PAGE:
In short, he’s boned. Which he knew, hence the mutual agreement for him to leave.
“I think, Bob, we’re the moderates now”
Goldwater to Bob Dole, 1996 Republican Presidential Nominee
As we look at the end of Starr’s career-making WXW tenure and sporadic Progress appearances, it’s easy to focus on the opportunities he sacrificed on the altar of his beliefs. But, of course, it would easy to do the same about Barry Goldwater after he and his radical right platform was buried under President Johnson’s landslide. But that defeat was as temporary as it was overwhelming, with Goldwater’s ideas taking hold within the Republican Party to such an extent that he saw the likes of Newt Gingrich and Dick Armey as extreme.
It’s fun to imagine a similar situation for Starr, maybe him doing a podcast with Brian Last III in the 2050s bemoaning how the young pro wrestlers are demanding too many creature comforts backstage and aren’t leaving enough money for the promotions and training schools to reinvest in the future. And that’s not unrealistic; Jimmy Hill, the player who broke English Soccer’s maximum wage, was a pundit during the explosion in footballers’ wages after the launch of the English Premier League and the Bosman Ruling, and often seemed bemused at the riches his successors enjoyed.
His and Goldwater’s bemusement spoke to how rapidly seemingly radical ideas can spread if a man of sufficient skill and timing advocates for them. Whilst Starr has demonstrated the skill, the lack of solidarity demonstrated by not just his former employers but also the fans who happily chanted “NXT!” the day after Starr heavily implied that WWE was why he was leaving, suggests for once timing isn’t his strong suit.
But, let’s be honest, what did anyone expect from an industry dominated by vice and injustice? But there is a wide gap between the status quo and revolution. As we’ve already explained, We The Indie has already encouraged more British pro-wrestlers to join Equity, secured all pro-wrestlers who are members of that union better benefits, and shamed many promotions into improving pro-wrestlers’ working conditions. That’s not wresting being ruled by a soviet, but it’s not nothing.
There’s an old joke that to get social democracy you need to elect a socialist revolutionary, and just as the concrete achievements of a Bernie Sanders Presidency would probably fulfil the centre-left more than the Democratic Socialists of America, maybe the legacy of David Starr’s activism will be a series of incremental reforms that wouldn’t have happened otherwise. Another frustrated radical, English socialist, and one of my personal political heroes, Tony Benn, put this dynamic well; “It’s the same each time with progress. First they ignore you, then they say you’re mad, then dangerous, then there’s a pause and then you can’t find anyone who disagrees with you.”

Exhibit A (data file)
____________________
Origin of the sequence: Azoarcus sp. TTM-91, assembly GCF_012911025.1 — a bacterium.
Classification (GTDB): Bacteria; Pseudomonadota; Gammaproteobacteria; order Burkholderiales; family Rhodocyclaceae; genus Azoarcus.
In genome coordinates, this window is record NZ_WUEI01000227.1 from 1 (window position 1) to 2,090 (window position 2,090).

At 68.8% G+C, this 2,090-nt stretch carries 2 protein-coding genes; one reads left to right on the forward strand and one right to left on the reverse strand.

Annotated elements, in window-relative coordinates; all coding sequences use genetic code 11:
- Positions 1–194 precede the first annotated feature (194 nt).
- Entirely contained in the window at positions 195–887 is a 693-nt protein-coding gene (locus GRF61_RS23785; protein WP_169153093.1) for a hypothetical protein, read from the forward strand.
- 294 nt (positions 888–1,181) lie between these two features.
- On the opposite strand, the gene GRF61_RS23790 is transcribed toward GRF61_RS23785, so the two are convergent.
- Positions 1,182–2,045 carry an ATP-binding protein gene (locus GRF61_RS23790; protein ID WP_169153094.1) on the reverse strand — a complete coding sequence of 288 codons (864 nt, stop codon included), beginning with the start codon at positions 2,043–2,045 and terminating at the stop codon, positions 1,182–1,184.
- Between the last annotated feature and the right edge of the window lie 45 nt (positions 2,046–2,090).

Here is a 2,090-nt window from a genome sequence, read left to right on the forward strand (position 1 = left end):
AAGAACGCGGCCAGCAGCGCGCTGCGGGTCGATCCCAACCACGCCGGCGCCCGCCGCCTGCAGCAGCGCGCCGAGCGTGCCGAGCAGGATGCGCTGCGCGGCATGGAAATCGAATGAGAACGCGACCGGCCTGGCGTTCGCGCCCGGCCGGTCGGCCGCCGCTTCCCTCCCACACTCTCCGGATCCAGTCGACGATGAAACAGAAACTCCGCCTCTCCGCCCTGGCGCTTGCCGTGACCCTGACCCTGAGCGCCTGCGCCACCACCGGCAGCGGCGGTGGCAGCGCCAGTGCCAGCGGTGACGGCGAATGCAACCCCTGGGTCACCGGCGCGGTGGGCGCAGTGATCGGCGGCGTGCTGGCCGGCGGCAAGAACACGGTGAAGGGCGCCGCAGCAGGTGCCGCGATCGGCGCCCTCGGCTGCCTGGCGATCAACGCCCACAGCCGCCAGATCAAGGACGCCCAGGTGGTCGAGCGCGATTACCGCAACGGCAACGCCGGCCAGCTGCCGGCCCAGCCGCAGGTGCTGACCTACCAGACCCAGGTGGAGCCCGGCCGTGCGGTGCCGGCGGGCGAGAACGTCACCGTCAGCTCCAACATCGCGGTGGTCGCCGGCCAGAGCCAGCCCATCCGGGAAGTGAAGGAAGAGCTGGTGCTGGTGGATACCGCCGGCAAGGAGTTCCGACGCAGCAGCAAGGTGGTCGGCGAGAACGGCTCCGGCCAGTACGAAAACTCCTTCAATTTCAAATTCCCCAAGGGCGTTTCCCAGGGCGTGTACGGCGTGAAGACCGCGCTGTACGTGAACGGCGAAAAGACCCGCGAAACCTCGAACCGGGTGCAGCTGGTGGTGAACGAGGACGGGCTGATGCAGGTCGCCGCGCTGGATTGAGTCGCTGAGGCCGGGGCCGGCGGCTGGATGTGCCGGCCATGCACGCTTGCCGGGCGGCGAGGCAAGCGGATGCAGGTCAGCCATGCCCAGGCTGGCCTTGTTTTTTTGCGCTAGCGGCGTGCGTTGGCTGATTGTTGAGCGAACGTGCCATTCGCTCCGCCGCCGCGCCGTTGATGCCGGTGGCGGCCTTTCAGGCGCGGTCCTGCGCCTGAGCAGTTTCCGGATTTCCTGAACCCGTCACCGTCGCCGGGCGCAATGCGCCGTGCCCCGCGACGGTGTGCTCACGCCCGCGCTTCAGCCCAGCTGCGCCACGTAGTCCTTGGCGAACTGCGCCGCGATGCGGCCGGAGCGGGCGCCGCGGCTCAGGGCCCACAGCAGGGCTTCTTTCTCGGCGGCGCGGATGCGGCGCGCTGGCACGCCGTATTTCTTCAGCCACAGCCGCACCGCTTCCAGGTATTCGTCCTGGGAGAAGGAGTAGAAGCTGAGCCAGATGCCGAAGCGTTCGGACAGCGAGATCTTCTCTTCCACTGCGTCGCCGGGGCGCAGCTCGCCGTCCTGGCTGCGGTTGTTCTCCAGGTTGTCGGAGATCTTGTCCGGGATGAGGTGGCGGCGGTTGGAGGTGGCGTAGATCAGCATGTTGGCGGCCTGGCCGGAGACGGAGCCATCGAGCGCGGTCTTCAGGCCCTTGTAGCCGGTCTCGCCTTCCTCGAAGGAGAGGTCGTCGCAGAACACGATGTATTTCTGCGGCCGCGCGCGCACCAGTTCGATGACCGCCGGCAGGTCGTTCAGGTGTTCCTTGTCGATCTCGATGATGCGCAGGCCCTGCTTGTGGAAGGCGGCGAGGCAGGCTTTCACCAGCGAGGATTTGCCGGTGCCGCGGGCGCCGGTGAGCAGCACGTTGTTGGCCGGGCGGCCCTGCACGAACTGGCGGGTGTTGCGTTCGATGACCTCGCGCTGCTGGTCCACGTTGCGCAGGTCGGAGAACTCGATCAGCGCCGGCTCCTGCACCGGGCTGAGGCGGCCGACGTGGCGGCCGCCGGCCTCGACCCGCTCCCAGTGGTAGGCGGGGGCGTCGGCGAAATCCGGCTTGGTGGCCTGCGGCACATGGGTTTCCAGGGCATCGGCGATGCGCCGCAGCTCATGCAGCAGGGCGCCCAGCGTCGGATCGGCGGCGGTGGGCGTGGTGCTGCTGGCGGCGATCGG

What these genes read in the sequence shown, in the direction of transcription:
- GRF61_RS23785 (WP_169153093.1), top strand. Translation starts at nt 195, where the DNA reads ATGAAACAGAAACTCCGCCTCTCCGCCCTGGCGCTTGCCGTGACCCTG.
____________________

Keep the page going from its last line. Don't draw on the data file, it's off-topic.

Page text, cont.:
This weekend has made me more convinced than ever that I’ll never live to see the wrestling industry that David Starr believes is possible. But the power of the idea he’s fighting for, and the power of the example he sets by fighting for it, will lead to a series of incremental changes that will leaves the industry a better place than he find it.
And how many people can say that?
“The Labour Party is a democratic socialist party. It believes that by the strength of our common endeavour we achieve more than we achieve alone, so as to create for each of us the means to realise our true potential and for all of us a community in which power, wealth and opportunity are in the hands of the many, not the few, where the rights we enjoy reflect the duties we owe, and where we live together, freely, in a spirit of solidarity, tolerance and respect”
Clause IV of the British Labour Party’s Constitution, as amended and put onto party membership cards by Tony Blair
Will Cooling did not speak to David Starr on the record or off the record in the preparation of this article. He probably should have given he spent 70 minutes speaking to him on Saturday. Instead, he spent the time mutually commiserating about Super Tuesday.